Animals are awesome, but plants need love too. This series of cartoons is about plants and our relationship with them.
Some good things we get from plants
Plants bemoan meerkat cuteness
Plants that grab our attention
Largest: A seagrass meadow off the coast of western Australia may be the world’s largest plant. This 180 square kilometer meadow is made up of clones of a single seagrass plant. This meadow may be over 4,500 years old.
Brightest: Each spring, Namaqualand daisies put on a stunning floral display in northwestern South Africa.
Weirdest: Nepenthes is a group of tropical carnivorous pitcher plants. Some of the largest Nepenthes pitcher plants have been recorded trapping and digesting vertebrate prey, like lizards and even mice! Prey are attracted to secretions on the pitcher and sometimes become trapped.
Autumn-iest: Deciduous trees change color in Autumn. Leaves turn shades of yellow, brown, orange and red before falling to the ground where they decompose.
Stinkiest: The titan arum is a flowering plant that grows in the rainforests of Sumatra in Indonesia. It produces a large flower that is also known as the corpse flower because of its rotten stench.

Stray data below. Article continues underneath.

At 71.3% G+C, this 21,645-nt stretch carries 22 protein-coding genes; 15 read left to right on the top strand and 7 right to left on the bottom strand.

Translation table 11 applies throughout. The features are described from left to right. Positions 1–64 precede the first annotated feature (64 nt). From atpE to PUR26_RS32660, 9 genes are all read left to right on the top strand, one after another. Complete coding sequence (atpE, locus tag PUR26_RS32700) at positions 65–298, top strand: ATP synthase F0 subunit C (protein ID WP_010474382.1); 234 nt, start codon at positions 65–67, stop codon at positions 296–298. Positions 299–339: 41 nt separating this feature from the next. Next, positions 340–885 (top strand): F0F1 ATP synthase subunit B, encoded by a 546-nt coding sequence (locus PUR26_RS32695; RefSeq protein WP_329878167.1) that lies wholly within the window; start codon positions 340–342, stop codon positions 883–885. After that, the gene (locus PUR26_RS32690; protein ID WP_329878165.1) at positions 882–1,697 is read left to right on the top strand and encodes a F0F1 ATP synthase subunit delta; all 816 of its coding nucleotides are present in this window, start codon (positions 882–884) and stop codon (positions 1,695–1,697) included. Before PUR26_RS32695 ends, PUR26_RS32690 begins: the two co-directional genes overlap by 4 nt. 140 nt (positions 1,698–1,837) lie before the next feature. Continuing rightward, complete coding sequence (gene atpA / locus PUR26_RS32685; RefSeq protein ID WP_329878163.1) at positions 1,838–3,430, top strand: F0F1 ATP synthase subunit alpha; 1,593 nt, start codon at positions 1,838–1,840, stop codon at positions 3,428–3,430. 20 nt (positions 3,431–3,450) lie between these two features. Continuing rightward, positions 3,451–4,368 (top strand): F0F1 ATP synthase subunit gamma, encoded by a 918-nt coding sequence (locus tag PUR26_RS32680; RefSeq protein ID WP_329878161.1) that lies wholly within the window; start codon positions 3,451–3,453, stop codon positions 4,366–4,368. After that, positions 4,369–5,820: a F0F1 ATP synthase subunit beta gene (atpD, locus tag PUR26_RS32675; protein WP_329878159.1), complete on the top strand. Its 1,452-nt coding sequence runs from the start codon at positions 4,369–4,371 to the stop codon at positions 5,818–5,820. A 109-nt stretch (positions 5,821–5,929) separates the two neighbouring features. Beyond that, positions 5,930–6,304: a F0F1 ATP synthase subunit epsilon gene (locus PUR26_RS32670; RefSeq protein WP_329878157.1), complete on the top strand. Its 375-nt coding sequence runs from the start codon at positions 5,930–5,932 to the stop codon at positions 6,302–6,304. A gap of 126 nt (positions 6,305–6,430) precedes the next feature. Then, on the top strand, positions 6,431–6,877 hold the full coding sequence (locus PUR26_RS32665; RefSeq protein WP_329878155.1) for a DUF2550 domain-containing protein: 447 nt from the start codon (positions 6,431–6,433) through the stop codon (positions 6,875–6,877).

Seagrass is important
Click here to learn what seagrass is and why it is important.
Felix the marcescent tree
Deciduous, marcescent, and evergreen are adjectives used to describe the way that leaves persist on trees.
Deciduous trees – like gingko and maples – shed their leaves each year, usually in autumn. Before the leaves fall, they change color to yellow, orange, red, or brown depending on the type of tree.
Some trees have marcescent leaves – like some oaks and beeches. This means that leaves dry out and change color, but they hold on a little longer. Marcescent leaves may drop to the ground in spring, before new leaves come in.
Evergreen trees – like pines, eucalypts, and citruses – remain green throughout the year. Evergreen trees do lose leaves, but their leaves don’t fall all at one time.